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Using your new pinhole camera


Set your new pinhole camera out in bright sunlight for at least five minutes to test its light-tight effectiveness.
Set your new pinhole camera out in bright sunlight for at least five minutes to test its light-tight effectiveness.

YOUR FIRST EXPOSURES

Make a light-tight test exposure first.

  • Take your newly-built camera into the darkroom (or any room that is 100% light-tight).
  • Load it with a 4" x 6" sheet of B&W print paper.
  • Place the lid on.
  • Make sure the pinhole is covered over with an opaque material.
  • Set the camera out in the sunlight and leave it there for at least five minutes without opening the pinhole.
  • Bring it back into the darkroom.
  • Open the camera.
  • Develop the photo paper.
  • Examine the finished print carefully, in bright light.
  • Wherever light leaks have hit the photographic paper (and hopefully, that will be nowhere), the paper will turn black after development.
  • You have just completed a test for light tightness.

If the paper remains completely white, you have built your pinhole camera to be truly light-tight. But, if you see a black "spray" on the photo paper, you have a light leak. Fix it with tape and/or paint. Repeat the test, if necessary. Once youre satisfied your pinhole camera is completely light-proof, its time to make an image.


YOUR FIRST PINHOLE CAMERA IMAGE

Set the loaded camera on a level, solid surface. Make sure it cant move during the exposure. Hopefully you will position the camera to take a picture of something that won't move either, like your house, the front steps or the family car. Ideally, it will be a nice, windless day and your scene will be bathed in direct sunlight or under a brightly overcast sky.

A good subject for your first pinhole image is one that is not going to move, such as these stone steps. Shot on Agfapan 100 in an 8X10 wood & cardboard box camera. Exposed 8 mins at /356.
A good subject for your first pinhole image is one that is not going to move, such as these stone steps. Shot on Agfapan 100 in an 8X10 wood & cardboard box camera. Exposed 8 mins at /356.

Your test pictures will appear as negative images. You will have to judge whether they are underexposed (top - too light), overexposed (medium - too dark) or just right (bottom).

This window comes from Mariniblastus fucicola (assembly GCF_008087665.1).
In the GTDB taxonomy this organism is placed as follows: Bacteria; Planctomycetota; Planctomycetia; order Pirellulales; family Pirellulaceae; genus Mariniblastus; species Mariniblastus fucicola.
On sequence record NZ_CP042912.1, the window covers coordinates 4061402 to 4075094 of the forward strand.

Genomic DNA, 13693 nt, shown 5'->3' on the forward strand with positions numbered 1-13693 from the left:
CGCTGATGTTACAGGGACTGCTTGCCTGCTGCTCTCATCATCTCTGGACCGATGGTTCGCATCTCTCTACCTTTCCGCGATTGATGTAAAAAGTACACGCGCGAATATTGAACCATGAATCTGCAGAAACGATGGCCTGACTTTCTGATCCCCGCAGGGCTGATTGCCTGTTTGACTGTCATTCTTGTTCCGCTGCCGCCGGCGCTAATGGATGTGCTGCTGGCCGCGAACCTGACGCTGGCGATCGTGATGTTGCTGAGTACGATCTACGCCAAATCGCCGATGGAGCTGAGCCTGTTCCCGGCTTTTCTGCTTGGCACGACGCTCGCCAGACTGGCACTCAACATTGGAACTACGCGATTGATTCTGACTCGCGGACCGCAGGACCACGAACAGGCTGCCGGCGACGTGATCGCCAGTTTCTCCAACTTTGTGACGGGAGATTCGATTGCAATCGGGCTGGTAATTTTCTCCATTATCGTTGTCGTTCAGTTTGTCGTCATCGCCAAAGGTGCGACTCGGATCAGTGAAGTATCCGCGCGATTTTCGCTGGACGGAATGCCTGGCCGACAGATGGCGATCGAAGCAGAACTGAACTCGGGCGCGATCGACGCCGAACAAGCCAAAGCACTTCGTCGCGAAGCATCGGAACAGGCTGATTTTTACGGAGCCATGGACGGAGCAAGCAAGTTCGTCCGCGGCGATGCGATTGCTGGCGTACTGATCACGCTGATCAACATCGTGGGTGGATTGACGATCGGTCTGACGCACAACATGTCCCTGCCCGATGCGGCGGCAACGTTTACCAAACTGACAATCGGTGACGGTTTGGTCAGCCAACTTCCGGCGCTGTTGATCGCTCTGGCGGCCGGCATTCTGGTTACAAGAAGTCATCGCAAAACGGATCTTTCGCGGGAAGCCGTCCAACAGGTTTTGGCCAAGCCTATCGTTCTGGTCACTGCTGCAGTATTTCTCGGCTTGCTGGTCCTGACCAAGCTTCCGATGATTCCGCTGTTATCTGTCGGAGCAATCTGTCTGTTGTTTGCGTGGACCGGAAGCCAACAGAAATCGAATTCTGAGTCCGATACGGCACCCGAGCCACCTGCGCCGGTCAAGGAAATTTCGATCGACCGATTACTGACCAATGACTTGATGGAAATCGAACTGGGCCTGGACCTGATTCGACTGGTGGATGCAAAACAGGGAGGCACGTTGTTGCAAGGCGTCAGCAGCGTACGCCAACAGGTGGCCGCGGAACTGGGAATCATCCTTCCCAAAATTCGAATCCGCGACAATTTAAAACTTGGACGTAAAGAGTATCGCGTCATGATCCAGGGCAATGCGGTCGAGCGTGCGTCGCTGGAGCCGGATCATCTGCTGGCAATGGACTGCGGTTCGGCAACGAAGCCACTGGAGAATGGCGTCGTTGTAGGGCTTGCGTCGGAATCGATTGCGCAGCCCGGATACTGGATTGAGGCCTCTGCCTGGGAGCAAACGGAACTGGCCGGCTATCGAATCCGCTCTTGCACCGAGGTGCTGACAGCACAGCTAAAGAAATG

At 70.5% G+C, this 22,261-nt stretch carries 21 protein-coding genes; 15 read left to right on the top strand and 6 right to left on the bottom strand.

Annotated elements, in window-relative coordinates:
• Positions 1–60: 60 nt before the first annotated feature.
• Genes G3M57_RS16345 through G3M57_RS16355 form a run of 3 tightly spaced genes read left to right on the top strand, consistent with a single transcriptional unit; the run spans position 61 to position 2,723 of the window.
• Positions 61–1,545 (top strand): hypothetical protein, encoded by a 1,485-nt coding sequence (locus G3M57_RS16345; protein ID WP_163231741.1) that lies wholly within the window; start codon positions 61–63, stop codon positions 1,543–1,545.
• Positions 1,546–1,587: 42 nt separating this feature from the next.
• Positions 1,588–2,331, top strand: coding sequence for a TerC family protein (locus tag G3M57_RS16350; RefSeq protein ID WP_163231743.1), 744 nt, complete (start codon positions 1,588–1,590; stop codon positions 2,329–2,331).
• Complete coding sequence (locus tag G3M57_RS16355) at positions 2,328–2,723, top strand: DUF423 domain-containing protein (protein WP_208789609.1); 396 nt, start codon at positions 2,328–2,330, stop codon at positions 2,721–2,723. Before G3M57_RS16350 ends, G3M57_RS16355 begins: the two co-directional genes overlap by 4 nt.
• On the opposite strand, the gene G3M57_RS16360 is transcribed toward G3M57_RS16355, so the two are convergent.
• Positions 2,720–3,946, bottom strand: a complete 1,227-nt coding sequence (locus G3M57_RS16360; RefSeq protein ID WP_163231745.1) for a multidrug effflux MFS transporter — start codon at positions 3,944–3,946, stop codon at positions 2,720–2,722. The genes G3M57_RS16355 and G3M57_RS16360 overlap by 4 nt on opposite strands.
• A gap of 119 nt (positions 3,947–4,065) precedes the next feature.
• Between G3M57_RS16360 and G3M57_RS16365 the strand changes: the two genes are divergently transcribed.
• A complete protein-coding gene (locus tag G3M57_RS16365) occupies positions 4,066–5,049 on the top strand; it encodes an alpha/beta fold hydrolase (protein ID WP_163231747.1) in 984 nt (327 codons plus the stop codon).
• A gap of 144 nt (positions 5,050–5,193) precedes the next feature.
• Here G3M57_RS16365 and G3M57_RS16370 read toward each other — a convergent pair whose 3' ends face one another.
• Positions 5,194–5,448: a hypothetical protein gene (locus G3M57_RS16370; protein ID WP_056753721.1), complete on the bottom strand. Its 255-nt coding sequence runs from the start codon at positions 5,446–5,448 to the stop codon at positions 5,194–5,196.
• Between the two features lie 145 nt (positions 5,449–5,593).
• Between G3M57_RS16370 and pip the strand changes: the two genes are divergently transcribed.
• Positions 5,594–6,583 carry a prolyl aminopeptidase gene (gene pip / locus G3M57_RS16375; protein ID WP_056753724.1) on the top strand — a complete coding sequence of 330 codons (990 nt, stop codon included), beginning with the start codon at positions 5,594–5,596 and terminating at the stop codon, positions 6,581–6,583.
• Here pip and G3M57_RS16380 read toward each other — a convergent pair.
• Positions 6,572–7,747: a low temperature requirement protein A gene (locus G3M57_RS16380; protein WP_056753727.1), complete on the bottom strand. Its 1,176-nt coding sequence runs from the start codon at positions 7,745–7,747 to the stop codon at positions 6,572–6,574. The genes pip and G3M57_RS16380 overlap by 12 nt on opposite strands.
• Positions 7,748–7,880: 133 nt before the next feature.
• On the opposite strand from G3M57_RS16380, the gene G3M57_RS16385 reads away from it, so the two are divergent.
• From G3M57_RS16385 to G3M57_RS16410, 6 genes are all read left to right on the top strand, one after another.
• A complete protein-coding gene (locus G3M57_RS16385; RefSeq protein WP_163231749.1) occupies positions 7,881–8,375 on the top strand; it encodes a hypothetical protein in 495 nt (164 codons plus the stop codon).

Your test pictures will appear as negative images. You will have to judge whether they are underexposed (top - too light), overexposed (medium - too dark) or just right (bottom).

Open the pinhole for exactly 30 seconds, then cover it over. Bring the camera back into the darkroom and develop the photo paper. Do you have an image? If the developed print is mostly white, the image was under-exposed. (Repeat the process, trying a new exposure time of 60 seconds.) If the developed print is mostly black, too much light struck the paper and it was overexposed. (Try an exposure time at 15 seconds.) Continue in this trial-and-error manner until you produce an image that looks right to you.

HEY! IVE MADE A NEGATIVE IMAGE.

You will notice that youve produced a "negative" image. All the bright elements in the scene are represented by shades of black while the dark parts of the scene are represented by whitish tones. To turn this into a positive image, return to the darkroom and place your paper negative face-down on another piece of unexposed photo paper. Cover with a sheet of clear glass to flatten out both sheets. Expose to a bright white light for a few seconds, the develop the second sheet. You will probably have to experiment with how much light to apply to get a good positive image.

EXPERIENCE IS YOUR BEST LEARNING GUIDE

After making a few trial exposures, it will become clear that proper exposure times vary with the intensity of light.

An exposure made under cloudy skies will take 3 or 4 times as long as one made with direct sunlight. Check out our Exposure tips section.


You will find as you experiment that youll develop a much better idea of what will be in the image when using different exposure times. For the most dramatic effect, remember that the camera has universal focus (tremendous depth of field). Take advantage of this characteristic, and get close to your subject. Youll be amazed how close you can get.


If you take a photograph like this, be sure your model's hand remains completely motionless during the exposure to avoid blur. Notice the unlimited depth of field in a pinhole camera picture.
If you take a photograph like this, be sure your model's hand remains completely motionless during the exposure to avoid blur. Notice the unlimited depth of field in a pinhole camera picture.

Further information...

Pinhole exposure tips

Using film in your pinhole camera